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Is Acetaminophen Potentially Hazardous in Pregnancy?

Sep 27, 2021 1:16 pm

A consensus report from a multinational group of 91 scientists, clinicians and public health professionals alarmed the medical world last week as they suggest the use of acetaminophen (paracetamol) during pregnancy may have hazardous developmental effects on the fetus.

Tylenol (acetaminophen or APAP) is commonly considered a "minimal risk" or "safe" drug to use during pregnancy and has often been advocated in pregnancy treatment recommendations, especially for the treatment of mild to moderate pain or fever.

Published in Nature Reviews Endocrinology, the report lists a growing body of experimental and epidemiological research suggesting prenatal exposure to APAP might alter fetal development, with resultant risks for some neurodevelopmental, reproductive and urogenital disorders.

The authors recommend that pregnant women be advised at the beginning of pregnancy to avoid APAP, unless its is medically indicated and to consult with their physician or OB-GYN on the safe management of problems arising during pregnancy.

While the dangers adverse effects of APAP overdose are well known, this report deals with routine APAP use during pregnancy.

The authors preamble notes their concern for increasing rates of developmental disability. Approximately one in six children aged 3–17 years had a developmental disability diagnosis, with a 9.5% increase in developmental disabilities between 2009 and 2017.  Moreover, they also are concerned about higher numbers of increasing rates of developmental disability neurological, urogenital and reproductive disorders - including cryptorchidism, hypospadias, testicular germ cell cancer, early puberty, decreased sperm counts, and decreased fertility. The "wonder" here with whether this is the result of environmental exposure (pharmaceuticals) in utero.

These recommendations are based on expert consensus after review of the medical literature.  Evidence largely comes from uncontrolled observational association studies involving pregnant women and from APAP exposure studies in animal models. 

Potential Urogenital and Reproductive Effects: the authors note that these observational results have not yet been the subject of regulatory or societal review. They believe that "APAP is an endocrine disrupter", noting the unclear ways that APAP can lower temperatures.  Findings from 11 observational studies in six cohorts including over 130,000 mother–child pairs worldwide:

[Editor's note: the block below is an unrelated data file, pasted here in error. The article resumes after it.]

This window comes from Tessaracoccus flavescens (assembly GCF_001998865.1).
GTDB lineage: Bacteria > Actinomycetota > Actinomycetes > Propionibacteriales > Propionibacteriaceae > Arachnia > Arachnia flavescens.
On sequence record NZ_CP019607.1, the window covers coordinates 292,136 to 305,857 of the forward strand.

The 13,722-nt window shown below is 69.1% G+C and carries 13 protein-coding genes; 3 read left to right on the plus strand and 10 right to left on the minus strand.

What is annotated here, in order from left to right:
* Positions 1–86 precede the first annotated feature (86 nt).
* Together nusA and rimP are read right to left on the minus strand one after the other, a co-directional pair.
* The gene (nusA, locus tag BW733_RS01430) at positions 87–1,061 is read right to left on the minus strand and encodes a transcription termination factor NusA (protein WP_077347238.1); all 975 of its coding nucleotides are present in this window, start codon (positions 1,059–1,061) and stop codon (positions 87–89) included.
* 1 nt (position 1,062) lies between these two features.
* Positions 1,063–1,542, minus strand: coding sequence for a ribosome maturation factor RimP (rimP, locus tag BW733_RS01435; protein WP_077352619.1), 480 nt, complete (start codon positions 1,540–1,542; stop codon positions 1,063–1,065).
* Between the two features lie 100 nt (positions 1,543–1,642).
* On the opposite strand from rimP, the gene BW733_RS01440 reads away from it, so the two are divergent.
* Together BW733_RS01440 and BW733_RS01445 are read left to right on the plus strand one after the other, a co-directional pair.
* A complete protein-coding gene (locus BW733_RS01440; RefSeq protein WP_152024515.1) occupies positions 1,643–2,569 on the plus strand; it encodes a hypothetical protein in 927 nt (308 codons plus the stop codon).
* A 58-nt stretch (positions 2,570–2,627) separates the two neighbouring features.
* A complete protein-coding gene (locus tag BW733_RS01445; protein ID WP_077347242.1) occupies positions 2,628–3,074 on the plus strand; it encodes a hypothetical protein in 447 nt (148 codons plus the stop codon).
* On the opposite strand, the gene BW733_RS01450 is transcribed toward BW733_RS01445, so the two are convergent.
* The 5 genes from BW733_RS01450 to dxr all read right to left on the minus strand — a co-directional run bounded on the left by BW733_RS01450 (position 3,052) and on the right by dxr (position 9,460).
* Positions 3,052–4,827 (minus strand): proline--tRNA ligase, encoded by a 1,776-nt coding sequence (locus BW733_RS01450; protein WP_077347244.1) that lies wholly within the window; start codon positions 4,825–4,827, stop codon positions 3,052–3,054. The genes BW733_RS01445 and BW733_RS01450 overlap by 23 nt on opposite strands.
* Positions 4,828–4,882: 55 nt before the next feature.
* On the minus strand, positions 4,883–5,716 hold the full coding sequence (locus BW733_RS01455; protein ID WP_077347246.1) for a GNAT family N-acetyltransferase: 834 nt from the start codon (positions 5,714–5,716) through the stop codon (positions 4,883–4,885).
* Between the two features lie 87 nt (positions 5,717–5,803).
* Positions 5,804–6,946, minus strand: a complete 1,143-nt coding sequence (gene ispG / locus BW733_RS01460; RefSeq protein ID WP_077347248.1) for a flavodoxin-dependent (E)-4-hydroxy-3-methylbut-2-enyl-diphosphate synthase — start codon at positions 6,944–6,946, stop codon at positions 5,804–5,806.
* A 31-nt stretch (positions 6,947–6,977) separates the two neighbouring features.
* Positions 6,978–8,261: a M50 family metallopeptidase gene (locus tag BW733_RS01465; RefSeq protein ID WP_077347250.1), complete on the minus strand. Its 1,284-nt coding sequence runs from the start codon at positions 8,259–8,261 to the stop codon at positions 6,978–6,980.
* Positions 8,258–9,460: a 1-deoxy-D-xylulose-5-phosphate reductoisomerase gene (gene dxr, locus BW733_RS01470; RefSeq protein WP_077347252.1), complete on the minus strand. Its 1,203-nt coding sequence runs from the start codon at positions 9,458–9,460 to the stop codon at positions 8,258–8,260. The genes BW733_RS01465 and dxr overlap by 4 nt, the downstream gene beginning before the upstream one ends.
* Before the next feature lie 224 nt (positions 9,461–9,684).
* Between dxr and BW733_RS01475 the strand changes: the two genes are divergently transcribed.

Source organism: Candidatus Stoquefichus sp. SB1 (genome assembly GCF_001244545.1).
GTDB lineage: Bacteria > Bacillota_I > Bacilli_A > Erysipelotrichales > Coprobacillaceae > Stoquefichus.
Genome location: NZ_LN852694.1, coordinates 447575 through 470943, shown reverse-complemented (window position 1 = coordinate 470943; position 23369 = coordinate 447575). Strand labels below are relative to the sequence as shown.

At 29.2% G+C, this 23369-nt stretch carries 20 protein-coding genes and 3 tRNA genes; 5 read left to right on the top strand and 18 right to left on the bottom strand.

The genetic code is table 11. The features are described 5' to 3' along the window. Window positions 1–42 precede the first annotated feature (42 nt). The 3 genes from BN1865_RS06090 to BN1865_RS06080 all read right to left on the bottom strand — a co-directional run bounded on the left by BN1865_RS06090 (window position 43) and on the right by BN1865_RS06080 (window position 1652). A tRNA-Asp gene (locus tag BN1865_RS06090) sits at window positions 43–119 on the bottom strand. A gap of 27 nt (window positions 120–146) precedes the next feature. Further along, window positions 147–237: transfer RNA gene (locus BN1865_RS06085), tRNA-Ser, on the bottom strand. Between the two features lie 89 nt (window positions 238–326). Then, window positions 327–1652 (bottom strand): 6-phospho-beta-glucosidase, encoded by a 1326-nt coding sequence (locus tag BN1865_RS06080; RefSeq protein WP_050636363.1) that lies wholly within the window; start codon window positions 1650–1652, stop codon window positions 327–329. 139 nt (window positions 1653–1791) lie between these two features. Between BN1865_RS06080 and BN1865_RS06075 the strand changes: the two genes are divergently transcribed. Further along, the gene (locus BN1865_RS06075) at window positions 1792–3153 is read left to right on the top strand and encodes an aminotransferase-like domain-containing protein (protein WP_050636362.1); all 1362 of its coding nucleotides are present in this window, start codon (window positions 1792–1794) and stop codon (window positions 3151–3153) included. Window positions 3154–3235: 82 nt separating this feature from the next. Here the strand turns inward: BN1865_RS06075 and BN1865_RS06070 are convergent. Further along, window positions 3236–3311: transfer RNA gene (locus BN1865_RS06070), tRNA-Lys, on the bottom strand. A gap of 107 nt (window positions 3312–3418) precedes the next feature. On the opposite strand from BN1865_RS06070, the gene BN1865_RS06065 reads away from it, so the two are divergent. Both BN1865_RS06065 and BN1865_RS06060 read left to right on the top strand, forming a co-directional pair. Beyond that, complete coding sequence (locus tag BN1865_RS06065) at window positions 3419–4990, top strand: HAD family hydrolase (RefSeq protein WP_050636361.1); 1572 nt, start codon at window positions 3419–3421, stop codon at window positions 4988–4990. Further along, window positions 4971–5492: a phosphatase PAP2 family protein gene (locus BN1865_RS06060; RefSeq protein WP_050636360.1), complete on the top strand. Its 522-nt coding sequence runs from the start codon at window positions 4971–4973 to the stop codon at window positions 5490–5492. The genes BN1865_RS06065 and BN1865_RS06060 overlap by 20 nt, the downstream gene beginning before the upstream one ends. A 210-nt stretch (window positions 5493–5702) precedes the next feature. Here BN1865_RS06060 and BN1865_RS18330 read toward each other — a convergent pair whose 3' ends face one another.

• 5 studies - APAP exposure is associated with male urogenital and reproductive tract abnormalities (cryptorchidism, reduced anogenital distance, early female puberty); but 4 studies have found no increased risk of hypospadias from prenatal APAP use.

  • APAP use in adult men have increased time to pregnancy, decreased testosterone production, sperm abnormalities and DNA fragmentation.

  • Many of these studies where limited by numerous confounding factors. 

Experimental Urogenital and Reproductive Effects

  • APAP can reduce testosterone production in the human fetal testis

  • Pregnant mice and rats treated with APAP has been found to cause urogenital abnormalities, including reduced AGD in males

  • Acute and long-term APAP exposure in rodent and human fetal gonadal tissue adversely affects germ cell development and proliferation

  • In rats and mice, prenatal APAP exposure can reduce female reproductive health and fertility

The authors conclude that APAP is a modifiable exposure and that clinicians, regulators and societies need to consider this evidence or create awareness so women can make informed decisions lead to minimizing APAP exposure.

They called for "agencies such as the FDA and EMA and appropriate obstetric and gynecological societies to review all available data covering both epidemiological and experimental studies, so an evidence-based evaluation of the risk can be made available to inform patients and their health-care professionals".

(Editorial note: much of this is conjecture and poorly-relevant animal data.  While I do think these assertions should be carefully considered by the FDA and EMA, there is not enough evidence in play for me to stop advising APAP use to women who will benefit from it during pregnancy.)

The author has no conflicts of interest to disclose related to this subject

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